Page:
# ETOOBUSY ðŸš€ minimal blogging for the impatient

# PWC199 - Good Triplets

**TL;DR**

On with TASK #2 from The Weekly Challenge #199. Enjoy!

# The challenge

You are given an array of integers,

`@array`

and three integers`$x`

,`$y`

,`$z`

.Write a script to find out total

`Good Triplets`

in the given array.A triplet array[i], array[j], array[k] is good if it satisfies the following conditions:

`a) 0 <= i < j < k <= n (size of given array) b) abs(array[i] - array[j]) <= x c) abs(array[j] - array[k]) <= y d) abs(array[i] - array[k]) <= z`

Example 1`Input: @array = (3,0,1,1,9,7) and $x = 7, $y = 2, $z = 3 Output: 4 Good Triplets are as below: (3,0,1) where (i=0, j=1, k=2) (3,0,1) where (i=0, j=1, k=3) (3,1,1) where (i=0, j=2, k=3) (0,1,1) where (i=1, j=2, k=3)`

Example 2`Input: @array = (1,1,2,2,3) and $x = 0, $y = 0, $z = 1 Output: 0`

# The questions

Just to nit-pick a bit, Iâ€™d argue that condition *a)* is technically
correct although it might be misleading as it is a little too broad. It
allows one excess element from the array (both indexes `0`

and `n`

seem
to be included in the range).

Iâ€™ll stop at `k = n - 1`

anyway.

# The solution

Iâ€™m getting too old for this sâ€¦*tuff*.

I came out with the obvious $O(N^3)$ algorithm, but *I know* that there
must be something better.

Anyway.

Perl goes first this time:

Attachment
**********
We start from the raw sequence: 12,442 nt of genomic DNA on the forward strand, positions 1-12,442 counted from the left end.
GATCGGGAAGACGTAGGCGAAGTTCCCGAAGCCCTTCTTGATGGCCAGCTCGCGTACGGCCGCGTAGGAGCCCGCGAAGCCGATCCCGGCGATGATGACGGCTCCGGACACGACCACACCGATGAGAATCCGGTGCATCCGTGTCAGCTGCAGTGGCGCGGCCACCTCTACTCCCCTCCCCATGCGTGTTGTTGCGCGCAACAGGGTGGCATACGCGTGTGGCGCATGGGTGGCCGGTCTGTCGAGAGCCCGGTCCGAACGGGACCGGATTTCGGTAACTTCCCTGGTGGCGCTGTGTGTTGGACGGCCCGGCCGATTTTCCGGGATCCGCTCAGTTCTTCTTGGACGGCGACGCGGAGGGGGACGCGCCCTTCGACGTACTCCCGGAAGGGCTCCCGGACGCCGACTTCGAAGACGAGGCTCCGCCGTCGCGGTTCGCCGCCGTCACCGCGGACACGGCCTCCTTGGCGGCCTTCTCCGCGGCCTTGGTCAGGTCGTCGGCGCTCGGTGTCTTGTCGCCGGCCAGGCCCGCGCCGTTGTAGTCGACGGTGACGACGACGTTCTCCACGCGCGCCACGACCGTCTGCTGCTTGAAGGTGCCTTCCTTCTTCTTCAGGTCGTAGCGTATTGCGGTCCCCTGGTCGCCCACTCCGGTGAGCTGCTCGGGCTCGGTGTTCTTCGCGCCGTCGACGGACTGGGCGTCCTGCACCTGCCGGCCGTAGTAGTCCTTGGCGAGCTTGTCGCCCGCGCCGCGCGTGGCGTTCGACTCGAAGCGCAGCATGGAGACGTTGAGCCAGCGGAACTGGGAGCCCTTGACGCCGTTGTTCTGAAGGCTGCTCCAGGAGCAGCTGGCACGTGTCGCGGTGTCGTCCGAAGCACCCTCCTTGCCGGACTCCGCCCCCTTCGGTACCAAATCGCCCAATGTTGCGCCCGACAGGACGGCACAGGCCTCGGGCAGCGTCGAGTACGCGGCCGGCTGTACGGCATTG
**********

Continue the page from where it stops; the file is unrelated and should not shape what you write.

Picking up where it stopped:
```
#!/usr/bin/env perl
use v5.24;
use warnings;
use experimental 'signatures';
no warnings 'experimental::signatures';
my ($x, $y, $z, @list) = @ARGV ? @ARGV : (7, 2, 3, 3, 0, 1, 1, 9, 7);
say good_triplets($x, $y, $z, @list);
sub good_triplets ($x, $y, $z, @list) {
my $count = 0;
for my $i (0 .. $#list - 2) {
for my $j ($i + 1 .. $#list - 1) {
next if abs($list[$i] - $list[$j]) > $x;
for my $k ($j + 1 .. $#list) {
next if abs($list[$j] - $list[$k]) > $y
|| abs($list[$i] - $list[$k]) > $z;
++$count;
}
}
}
return $count;
}
```

Thenâ€¦ Raku:

```
#!/usr/bin/env raku
use v6;
sub MAIN ($x, $y, $z, *@list) { put good-triplets($x, $y, $z, @list) }
sub good-triplets ($x, $y, $z, *@list) {
return [+] gather for 0 .. (@list - 3) -> \i {
for (i + 1) .. (@list - 2) -> \j {
next if (@list[i] - @list[j]).abs > $x;
for (j + 1) ..^ @list -> \k {
next if (@list[j] - @list[k]).abs > $y
|| (@list[i] - @list[k]).abs > $z;
take 1;
}
}
};
}
```

Yes, it leaves a bitter taste. Letâ€™s get some candy and move on.

Cheers!

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